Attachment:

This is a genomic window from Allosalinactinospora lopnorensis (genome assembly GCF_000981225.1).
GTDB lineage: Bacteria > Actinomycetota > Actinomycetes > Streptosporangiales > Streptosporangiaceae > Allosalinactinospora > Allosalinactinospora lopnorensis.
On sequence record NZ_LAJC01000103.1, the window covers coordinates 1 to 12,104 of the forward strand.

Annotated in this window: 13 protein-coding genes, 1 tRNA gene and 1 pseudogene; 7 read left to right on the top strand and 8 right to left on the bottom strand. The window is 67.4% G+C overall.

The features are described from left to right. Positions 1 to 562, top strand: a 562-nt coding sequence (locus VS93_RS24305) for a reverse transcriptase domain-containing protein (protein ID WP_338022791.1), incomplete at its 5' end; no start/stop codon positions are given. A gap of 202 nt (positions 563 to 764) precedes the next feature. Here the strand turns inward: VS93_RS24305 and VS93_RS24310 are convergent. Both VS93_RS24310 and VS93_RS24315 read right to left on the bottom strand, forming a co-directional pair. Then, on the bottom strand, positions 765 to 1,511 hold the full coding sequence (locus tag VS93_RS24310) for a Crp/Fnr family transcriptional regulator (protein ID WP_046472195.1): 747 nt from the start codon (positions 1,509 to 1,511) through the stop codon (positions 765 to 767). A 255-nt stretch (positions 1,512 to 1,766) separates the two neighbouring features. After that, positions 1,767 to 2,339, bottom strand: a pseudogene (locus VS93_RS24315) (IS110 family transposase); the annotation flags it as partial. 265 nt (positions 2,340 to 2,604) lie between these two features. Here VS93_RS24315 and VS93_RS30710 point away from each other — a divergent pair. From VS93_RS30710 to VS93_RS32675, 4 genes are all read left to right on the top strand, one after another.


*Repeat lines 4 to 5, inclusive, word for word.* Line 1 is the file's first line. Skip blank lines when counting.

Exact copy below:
Annotated in this window: 13 protein-coding genes, 1 tRNA gene and 1 pseudogene; 7 read left to right on the top strand and 8 right to left on the bottom strand. The window is 67.4% G+C overall.

The features are described from left to right. Positions 1 to 562, top strand: a 562-nt coding sequence (locus VS93_RS24305) for a reverse transcriptase domain-containing protein (protein ID WP_338022791.1), incomplete at its 5' end; no start/stop codon positions are given. A gap of 202 nt (positions 563 to 764) precedes the next feature. Here the strand turns inward: VS93_RS24305 and VS93_RS24310 are convergent. Both VS93_RS24310 and VS93_RS24315 read right to left on the bottom strand, forming a co-directional pair. Then, on the bottom strand, positions 765 to 1,511 hold the full coding sequence (locus tag VS93_RS24310) for a Crp/Fnr family transcriptional regulator (protein ID WP_046472195.1): 747 nt from the start codon (positions 1,509 to 1,511) through the stop codon (positions 765 to 767). A 255-nt stretch (positions 1,512 to 1,766) separates the two neighbouring features. After that, positions 1,767 to 2,339, bottom strand: a pseudogene (locus VS93_RS24315) (IS110 family transposase); the annotation flags it as partial. 265 nt (positions 2,340 to 2,604) lie between these two features. Here VS93_RS24315 and VS93_RS30710 point away from each other — a divergent pair. From VS93_RS30710 to VS93_RS32675, 4 genes are all read left to right on the top strand, one after another.